I am also a part of Best Buddies, a program where MIHS students are paired with special education students to work to end the social barriers that these students with disabilities face. While Best Buddies does not directly receive donations from the Mercer Island Schools Foundation, it is directly impacted by the Foundation. MISF donates break-out puzzle boxes to the special education department, and I personally use these games every time that I meet with my buddy. The puzzles give us something to work on as a team, and they have helped strengthen my relationship with every special needs student with whom I have had the privilege to work. It has been inspiring to see firsthand the positive impact these donations have made on my life and on the lives of my peers.
The Mercer Island Schools Foundation also helps fund Islander Hour. I have learned a number of useful lessons regarding a variety of subjects during Islander Hour. One of the most impactful and inspiring lessons was during Black History Month. Throughout the whole month of February, there were weekly discussions provided in Islander Hour that provided the entire student body with meaningful lessons and a safe place to talk about black history and its continued suppression. Not only has my knowledge of discrimination been broadened, but these lessons also taught me the benefits of a diverse community.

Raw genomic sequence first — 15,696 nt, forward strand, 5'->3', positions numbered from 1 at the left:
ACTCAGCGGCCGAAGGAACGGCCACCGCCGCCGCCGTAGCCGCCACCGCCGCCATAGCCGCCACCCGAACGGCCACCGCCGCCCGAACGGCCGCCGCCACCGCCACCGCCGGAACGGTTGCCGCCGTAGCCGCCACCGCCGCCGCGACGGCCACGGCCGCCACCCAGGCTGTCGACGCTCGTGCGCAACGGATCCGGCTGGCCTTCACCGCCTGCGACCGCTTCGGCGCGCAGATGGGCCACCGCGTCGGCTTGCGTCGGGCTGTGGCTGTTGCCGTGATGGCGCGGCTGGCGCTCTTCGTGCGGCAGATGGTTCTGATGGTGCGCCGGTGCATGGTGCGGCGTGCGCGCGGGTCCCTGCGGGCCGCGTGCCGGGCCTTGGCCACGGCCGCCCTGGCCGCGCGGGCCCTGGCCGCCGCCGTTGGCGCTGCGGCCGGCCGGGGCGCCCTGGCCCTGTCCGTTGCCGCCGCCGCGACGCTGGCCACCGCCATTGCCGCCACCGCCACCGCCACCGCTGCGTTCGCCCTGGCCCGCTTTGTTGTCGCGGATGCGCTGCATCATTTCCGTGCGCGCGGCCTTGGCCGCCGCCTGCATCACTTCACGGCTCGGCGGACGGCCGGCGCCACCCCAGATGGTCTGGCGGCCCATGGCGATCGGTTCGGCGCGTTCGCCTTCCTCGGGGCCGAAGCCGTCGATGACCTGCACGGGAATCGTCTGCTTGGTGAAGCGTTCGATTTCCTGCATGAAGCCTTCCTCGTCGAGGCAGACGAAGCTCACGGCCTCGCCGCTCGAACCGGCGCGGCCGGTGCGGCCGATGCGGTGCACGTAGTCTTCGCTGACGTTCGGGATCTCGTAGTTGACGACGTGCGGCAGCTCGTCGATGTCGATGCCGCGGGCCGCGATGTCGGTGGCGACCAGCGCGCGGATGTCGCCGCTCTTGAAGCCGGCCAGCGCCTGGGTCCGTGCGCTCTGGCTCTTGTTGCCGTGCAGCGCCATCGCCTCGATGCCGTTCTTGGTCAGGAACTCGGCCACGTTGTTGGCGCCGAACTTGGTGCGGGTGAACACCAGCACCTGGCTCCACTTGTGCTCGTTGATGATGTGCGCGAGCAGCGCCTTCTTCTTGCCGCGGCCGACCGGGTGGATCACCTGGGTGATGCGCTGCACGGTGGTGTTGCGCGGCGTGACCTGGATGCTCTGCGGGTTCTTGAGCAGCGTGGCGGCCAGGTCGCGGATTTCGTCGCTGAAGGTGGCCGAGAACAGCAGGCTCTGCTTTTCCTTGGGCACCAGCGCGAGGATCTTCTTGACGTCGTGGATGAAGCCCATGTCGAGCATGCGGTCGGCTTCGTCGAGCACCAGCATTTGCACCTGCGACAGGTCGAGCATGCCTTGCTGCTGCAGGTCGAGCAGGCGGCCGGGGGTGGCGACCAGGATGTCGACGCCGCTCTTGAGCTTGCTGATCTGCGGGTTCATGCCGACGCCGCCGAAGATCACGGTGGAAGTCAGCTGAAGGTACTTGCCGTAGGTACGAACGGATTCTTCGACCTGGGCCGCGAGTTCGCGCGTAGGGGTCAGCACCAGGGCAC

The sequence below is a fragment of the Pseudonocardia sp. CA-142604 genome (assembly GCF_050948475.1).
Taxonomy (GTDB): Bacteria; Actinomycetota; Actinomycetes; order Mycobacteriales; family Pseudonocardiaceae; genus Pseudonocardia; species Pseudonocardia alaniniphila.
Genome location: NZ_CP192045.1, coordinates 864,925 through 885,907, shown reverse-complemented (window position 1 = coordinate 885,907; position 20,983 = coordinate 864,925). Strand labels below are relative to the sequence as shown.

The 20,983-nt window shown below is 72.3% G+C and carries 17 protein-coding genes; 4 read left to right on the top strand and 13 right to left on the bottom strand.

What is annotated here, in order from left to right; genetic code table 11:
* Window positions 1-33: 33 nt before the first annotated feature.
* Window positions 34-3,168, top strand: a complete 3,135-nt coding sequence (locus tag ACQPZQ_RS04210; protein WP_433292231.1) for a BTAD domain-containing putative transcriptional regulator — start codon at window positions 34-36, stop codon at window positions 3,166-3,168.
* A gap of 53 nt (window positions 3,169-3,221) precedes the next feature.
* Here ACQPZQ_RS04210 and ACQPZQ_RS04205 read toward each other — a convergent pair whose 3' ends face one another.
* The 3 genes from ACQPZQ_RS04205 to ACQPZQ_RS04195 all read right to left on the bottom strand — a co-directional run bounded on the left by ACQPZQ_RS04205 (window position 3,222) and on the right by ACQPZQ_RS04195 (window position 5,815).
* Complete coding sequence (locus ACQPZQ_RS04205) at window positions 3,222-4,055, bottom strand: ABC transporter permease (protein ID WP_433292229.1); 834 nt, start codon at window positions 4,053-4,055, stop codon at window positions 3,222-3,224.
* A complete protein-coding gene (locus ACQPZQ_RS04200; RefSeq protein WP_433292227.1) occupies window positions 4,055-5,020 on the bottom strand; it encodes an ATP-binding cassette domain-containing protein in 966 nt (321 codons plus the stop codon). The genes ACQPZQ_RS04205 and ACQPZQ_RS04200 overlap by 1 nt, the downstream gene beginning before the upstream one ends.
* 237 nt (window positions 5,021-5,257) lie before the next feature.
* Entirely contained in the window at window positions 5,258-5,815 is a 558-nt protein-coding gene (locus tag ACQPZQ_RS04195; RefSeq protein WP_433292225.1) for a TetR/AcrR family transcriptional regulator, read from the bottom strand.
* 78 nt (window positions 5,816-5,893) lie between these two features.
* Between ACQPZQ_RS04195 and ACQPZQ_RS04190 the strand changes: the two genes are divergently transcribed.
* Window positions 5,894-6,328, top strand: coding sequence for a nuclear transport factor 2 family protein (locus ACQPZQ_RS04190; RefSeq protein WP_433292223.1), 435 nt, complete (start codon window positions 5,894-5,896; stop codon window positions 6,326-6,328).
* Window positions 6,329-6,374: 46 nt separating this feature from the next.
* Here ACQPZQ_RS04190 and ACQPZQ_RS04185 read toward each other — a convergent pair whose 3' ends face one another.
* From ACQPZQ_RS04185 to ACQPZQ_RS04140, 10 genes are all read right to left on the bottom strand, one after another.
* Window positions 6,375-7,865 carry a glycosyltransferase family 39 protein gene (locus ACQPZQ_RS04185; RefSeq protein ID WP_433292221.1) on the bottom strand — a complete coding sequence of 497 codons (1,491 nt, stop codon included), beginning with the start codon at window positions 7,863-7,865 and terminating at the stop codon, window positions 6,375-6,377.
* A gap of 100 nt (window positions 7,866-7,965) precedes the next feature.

The Mercer Island Schools Foundation helped start me off on a community-focused journey. It has provided programs that have allowed me to consciously give back to my community and directly help my peers. MISF has helped teach me the value of service and has inspired me to make a difference in my community. I hope the Mercer Island Schools Foundation continues to raise money for these essential programs so future students can have the same opportunities I had and similarly feel inspired to serve others.
“Engineering is a way to use my strengths to passionately mold the world around me and solve any problem through innovation and acknowledgment. The Mercer Island Schools Foundation has drastically impacted my passion for STEM.”Norah Evans, MIHS Class of 2021